Beijing warns mainland investors, M&A is not an excuse for capital flight
Chinese policies now making it increasingly difficult to get large amounts out the country
The biggest regulatory challenge facing Chinese companies wanting to snap up European assets isn’t political opposition from other governments, it’s getting the money out of the country in the first place, analysts say.
Domestic Chinese policies are now making it increasingly difficult to actually get large amounts of funds out the country, according to Richard Butterwick, a London-based partner with US-headquartered law firm Latham & Watkins which has more than 200 M&A lawyers based in Europe.
His comments were made during a visit to Hong Kong, before sources told the Post of a central government policy shift designed to curb mainland China’s outbound investment, which means all overseas payments larger than US$5 million may need to be cleared before going ahead.
“It’s not about restrictions in Europe – it’s about the ability of Chinese companies to put themselves in a position domestically to get cleared to do a transaction and to have the clearance for their money to be used offshore. That is the real hurdle,” said Butterwick.
“That process has been streamlined in recent years, and it’s no coincidence that has coincided with an increase in outbound M&A.”
Capital Link Investment Holdings chairman and chief executive Brett McGonegal says Beijing is sending a signal to mainland investors, namely “M&A is not an excuse for capital flight”.
“It’s putting everyone on notice, M&A is not the way that all money gets a free pass to go offshore.”
Instead, M&A deals will have to be strategic, well thought-out and pass a vetting process, he said.
“My gut is they don’t want to stop M&A, because if they wanted to stop M&A they could just say ‘we’re stopping it’,” he told the Post on Tuesday.
“Clearly, if there’s going to be a lot more scrutiny and a much more onerous process of approval, then immediately the impact will be that it [M&A] will slow down.”
He expects a “short term pause” as everyone waits to see how the process will work.
“I don’t think this is a ‘kill M&A idea’ – I think it’s that there’s a responsible way to go about doing it.”
McGonegal says the biggest risk to outbound Chinese investment is “clearly” the domestic rules - but he sees possible tightening of regulations in the European Union as another possible risk.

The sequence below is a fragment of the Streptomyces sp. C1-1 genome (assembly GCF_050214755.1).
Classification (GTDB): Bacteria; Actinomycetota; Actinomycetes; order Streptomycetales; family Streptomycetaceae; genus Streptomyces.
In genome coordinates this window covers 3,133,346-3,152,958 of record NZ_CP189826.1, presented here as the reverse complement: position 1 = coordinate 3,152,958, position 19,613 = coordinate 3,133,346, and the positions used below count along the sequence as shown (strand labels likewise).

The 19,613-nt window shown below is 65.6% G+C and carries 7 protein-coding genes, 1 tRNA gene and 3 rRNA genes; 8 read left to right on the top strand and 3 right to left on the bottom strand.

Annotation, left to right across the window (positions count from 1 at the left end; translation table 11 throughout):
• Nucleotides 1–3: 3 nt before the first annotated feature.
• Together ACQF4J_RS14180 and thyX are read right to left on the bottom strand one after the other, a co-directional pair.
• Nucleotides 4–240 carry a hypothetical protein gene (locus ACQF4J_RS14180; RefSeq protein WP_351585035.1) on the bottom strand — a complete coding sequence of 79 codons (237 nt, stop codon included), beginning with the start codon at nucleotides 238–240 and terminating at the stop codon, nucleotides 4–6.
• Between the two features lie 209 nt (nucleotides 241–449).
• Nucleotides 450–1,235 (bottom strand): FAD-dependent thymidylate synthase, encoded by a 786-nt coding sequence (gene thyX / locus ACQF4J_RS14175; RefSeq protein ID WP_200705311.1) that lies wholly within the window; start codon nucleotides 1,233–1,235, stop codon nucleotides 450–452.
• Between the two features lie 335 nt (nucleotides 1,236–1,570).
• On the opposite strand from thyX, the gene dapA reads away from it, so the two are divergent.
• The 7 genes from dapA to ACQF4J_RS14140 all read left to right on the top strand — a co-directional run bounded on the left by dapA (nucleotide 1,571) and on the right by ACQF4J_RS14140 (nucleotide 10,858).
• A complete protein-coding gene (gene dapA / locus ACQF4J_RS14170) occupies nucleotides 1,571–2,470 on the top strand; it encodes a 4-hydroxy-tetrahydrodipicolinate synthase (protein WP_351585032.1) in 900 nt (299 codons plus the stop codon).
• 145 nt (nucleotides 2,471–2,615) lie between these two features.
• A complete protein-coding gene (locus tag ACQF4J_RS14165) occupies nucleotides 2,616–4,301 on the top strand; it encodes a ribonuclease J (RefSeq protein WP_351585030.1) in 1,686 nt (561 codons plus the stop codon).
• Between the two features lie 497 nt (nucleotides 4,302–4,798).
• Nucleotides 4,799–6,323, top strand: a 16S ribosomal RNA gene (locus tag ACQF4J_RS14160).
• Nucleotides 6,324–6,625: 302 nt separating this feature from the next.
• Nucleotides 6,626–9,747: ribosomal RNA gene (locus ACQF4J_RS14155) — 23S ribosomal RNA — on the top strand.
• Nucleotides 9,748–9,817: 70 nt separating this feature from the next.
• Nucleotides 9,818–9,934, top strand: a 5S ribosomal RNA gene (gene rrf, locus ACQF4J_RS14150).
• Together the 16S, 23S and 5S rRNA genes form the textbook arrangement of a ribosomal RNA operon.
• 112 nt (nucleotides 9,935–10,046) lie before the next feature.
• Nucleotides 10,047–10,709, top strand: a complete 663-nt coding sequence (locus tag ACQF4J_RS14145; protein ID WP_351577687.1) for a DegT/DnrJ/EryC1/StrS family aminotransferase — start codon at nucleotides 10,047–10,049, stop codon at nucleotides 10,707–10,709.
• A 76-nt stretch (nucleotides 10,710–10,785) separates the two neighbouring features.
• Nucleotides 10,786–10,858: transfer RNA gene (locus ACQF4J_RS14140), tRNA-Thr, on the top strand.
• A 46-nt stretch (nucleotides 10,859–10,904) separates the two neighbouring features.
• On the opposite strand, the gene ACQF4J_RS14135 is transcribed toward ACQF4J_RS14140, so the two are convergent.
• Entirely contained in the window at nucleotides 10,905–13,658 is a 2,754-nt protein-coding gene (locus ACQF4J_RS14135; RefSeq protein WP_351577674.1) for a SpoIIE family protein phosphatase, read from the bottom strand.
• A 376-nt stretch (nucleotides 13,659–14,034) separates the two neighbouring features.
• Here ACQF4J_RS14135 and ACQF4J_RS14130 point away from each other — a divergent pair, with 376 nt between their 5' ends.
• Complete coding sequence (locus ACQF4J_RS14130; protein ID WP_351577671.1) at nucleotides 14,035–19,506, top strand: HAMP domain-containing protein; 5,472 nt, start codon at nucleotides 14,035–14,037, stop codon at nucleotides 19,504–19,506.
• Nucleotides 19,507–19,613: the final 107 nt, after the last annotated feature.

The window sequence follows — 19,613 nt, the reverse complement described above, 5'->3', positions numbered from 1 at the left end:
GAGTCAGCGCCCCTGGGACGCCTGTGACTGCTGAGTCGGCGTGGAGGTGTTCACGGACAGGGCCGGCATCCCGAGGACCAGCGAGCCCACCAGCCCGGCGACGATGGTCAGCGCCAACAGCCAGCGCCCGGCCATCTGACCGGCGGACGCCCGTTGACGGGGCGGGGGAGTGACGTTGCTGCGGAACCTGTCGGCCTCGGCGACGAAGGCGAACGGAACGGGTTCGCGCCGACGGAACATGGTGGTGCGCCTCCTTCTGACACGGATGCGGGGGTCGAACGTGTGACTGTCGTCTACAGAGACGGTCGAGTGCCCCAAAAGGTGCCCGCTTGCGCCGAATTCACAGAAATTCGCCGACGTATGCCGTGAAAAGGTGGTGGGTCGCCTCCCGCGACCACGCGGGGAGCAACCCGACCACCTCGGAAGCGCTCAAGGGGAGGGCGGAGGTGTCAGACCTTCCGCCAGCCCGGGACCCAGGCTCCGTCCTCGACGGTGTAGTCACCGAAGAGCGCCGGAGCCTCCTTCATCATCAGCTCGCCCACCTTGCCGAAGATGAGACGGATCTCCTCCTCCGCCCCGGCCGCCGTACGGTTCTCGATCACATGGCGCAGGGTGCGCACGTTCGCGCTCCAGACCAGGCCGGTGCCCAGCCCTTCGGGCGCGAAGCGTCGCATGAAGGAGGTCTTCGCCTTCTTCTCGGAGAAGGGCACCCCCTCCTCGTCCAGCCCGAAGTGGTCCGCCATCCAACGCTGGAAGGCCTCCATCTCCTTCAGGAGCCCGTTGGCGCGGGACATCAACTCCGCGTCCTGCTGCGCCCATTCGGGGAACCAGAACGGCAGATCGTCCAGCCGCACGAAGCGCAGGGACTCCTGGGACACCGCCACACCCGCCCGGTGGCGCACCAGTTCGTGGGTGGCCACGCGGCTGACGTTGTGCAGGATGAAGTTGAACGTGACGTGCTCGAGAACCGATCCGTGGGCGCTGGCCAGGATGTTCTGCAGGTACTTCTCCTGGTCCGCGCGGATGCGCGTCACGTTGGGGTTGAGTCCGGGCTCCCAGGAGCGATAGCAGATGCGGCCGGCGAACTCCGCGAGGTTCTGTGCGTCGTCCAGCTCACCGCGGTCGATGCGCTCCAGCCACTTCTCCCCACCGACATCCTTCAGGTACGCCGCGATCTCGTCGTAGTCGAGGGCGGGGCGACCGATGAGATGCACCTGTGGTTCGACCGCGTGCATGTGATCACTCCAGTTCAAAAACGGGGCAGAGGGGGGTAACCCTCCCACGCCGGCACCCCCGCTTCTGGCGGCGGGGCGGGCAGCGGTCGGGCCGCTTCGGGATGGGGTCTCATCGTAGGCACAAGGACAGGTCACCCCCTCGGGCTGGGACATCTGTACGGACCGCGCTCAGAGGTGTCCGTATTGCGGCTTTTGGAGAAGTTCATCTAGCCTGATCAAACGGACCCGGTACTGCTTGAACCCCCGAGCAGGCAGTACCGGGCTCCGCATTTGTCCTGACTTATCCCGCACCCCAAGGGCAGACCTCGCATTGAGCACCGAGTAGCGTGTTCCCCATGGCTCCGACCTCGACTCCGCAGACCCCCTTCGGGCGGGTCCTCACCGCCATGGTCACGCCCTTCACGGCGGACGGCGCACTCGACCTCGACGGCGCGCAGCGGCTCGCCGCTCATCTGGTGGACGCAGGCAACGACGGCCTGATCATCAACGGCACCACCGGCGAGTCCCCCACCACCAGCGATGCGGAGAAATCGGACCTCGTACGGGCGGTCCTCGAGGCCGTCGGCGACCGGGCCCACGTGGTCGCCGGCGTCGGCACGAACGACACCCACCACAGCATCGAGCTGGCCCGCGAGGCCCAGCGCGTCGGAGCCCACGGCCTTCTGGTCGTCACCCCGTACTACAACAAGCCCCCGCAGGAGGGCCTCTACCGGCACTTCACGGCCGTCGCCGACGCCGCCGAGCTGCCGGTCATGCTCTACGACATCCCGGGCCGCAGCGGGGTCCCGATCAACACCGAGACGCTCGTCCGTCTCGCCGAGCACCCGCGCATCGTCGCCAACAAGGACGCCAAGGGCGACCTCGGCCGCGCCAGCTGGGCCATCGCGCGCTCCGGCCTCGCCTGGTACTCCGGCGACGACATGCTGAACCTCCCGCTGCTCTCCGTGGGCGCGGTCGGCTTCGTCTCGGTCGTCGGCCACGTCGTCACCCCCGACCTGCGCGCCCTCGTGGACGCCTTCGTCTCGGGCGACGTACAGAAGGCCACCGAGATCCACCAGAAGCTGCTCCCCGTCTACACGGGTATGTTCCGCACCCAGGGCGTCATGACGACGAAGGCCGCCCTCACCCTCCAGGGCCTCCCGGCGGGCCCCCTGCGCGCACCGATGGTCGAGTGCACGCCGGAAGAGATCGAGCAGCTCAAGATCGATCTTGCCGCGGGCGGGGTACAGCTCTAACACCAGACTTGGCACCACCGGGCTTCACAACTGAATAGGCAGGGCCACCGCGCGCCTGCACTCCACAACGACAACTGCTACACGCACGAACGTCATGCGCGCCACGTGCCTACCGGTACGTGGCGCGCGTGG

But UBS Asset Management managing director Hayden Briscoe says the biggest risk is protectionism – and does not see Beijing’s new rules as having a significant impact.
“All of these [Chinese] restrictions are very short term, but longer to medium term they always get unwound,” he told the Post on Tuesday. “I don’t think the M&A activity is going to slow down longer term at all.”
“China is trying to secure food and energy security which is very important to the country ... you’re seeing the M&A activity is very targeted to specific industries.”
As deals get larger, he expects more to be funded with bond loans in the currency of the country where the acquired company is based.
“The key risk is around protectionism,” he said, referring to Europe and the United States. “It’s someone doing something to them.”
Next year, economists are expecting a backlash from European elections, Donald Trump coming to power in the US, and Brexit being triggered.
Around 45 per cent of Chinese outbound M&A activity, or US$94,839 million, has headed for Europe this year to date, more than any other region, according to Dealogic figures.
In recent months there has been a series of instances of governments blocking Chinese investment in Europe, especially in Germany, where economy minister Sigmar Gabriel in October reopened a review of the Chinese takeover of the semiconductor company Aixtron after a growing backlash to Chinese investment. It follows calls by Gabriel for European Union measures to give national governments more powers to block or impose conditions on shareholdings of non-EU companies.